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Italian Wedding Soup

My friends Brian and Benji were married on 10-10-10 in a perfectly sweet ceremony with an adorable Muppets-themed reception, and I made Italian Wedding Soup for lunch that day.

I wish I could say that I made the soup in honor of their union, but really, I just love soup.

This is a perfect fall soup – warm and comforting – and a pretty reasonably priced one-dish meal. Also? Tiny meatballs are adorable.

I substituted parsnips for the more traditional carrots and they were wonderful – creamy, just a little bit sweet, and a perfect complement to the buttery fresh dill.

Recipe below the fold

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spaghetti in meat sauce

After taking a break to focus on Flops! this summer, I’m back in Lunch Bunch. A handful of folks at work take turns making lunch for the rest of the group every Wednesday. My turn to cook is in a couple weeks, and I’m on pins and needles.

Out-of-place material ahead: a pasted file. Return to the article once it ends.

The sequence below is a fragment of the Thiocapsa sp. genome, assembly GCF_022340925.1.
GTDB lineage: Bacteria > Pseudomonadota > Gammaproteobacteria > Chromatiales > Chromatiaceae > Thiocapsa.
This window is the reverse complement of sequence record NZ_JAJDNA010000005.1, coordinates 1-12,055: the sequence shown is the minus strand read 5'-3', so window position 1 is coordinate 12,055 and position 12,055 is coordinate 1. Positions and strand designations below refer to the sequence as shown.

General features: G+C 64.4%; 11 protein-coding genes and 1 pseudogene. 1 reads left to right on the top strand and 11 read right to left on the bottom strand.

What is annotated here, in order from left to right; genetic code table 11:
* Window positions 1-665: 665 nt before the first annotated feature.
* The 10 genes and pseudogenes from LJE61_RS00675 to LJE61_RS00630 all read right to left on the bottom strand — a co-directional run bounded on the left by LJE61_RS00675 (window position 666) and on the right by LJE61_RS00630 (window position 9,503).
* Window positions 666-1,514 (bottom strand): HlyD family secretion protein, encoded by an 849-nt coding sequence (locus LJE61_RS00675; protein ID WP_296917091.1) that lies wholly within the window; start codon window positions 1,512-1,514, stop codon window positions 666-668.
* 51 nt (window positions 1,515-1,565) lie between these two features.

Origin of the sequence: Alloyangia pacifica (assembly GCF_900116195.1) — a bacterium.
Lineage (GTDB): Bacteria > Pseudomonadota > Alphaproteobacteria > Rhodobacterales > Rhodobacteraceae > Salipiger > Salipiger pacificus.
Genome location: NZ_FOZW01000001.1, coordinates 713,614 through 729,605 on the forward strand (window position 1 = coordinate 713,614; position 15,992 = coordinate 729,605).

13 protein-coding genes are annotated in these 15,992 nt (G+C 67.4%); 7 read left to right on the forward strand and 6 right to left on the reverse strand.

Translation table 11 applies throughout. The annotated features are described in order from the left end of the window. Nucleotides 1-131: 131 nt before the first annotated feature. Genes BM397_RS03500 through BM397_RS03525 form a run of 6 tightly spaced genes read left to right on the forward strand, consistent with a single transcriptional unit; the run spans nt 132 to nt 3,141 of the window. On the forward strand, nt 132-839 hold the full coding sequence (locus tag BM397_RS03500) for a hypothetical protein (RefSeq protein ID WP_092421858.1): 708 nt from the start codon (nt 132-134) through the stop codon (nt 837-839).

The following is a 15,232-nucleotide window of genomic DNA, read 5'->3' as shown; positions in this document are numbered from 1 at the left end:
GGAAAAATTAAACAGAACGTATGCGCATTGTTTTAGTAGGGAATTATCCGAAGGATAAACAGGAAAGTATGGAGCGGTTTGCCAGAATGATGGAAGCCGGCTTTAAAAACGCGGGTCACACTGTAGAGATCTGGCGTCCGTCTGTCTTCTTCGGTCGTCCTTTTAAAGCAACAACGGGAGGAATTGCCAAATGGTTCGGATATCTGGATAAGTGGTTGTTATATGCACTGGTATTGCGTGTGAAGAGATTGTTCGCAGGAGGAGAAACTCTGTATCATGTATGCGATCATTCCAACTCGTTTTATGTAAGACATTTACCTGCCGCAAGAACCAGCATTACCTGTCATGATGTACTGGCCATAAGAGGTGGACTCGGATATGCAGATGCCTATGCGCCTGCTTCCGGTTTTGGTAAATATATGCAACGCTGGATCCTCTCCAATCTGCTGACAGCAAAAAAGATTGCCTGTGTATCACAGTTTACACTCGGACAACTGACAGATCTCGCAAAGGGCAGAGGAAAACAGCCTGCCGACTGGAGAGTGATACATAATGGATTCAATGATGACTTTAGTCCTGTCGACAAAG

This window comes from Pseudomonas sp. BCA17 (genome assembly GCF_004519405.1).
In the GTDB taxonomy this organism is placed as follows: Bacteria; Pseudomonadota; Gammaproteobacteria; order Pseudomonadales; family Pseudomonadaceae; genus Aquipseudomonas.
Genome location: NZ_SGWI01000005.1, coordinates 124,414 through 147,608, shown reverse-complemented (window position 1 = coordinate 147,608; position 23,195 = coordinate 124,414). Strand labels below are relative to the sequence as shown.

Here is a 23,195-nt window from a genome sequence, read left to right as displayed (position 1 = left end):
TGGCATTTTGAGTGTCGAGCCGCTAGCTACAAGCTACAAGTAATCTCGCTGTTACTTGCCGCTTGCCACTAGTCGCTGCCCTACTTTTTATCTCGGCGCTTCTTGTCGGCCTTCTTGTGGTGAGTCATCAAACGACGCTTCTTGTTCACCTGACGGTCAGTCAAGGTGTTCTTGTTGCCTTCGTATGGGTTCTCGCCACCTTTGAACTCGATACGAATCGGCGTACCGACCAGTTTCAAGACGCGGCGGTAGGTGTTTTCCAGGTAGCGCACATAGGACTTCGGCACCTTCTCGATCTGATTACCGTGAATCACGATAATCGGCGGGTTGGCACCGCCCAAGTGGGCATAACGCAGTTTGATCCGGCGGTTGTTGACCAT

When I cook for other people, I tend to get totally unhinged about everything being perfect, and Lunch Bunch provides two sizeable obstacles to serving a perfect meal: no oven and no stove. Also, the food needs to be prepared mostly at home, and then transported to work, to be served magically fresh and at the perfect temperature. If only I were a caterer with schmancy caterer tools – I’d be the Goddess of Lunch Bunch.

Sans schmancy tools and keeping in mind the kitchen constraints, I chose spaghetti in meat sauce for my triumphant return to Lunch Bunch, and guinea pigged Mom and Greg on Saturday night, with a special guest appearance by my big brother, Kevin.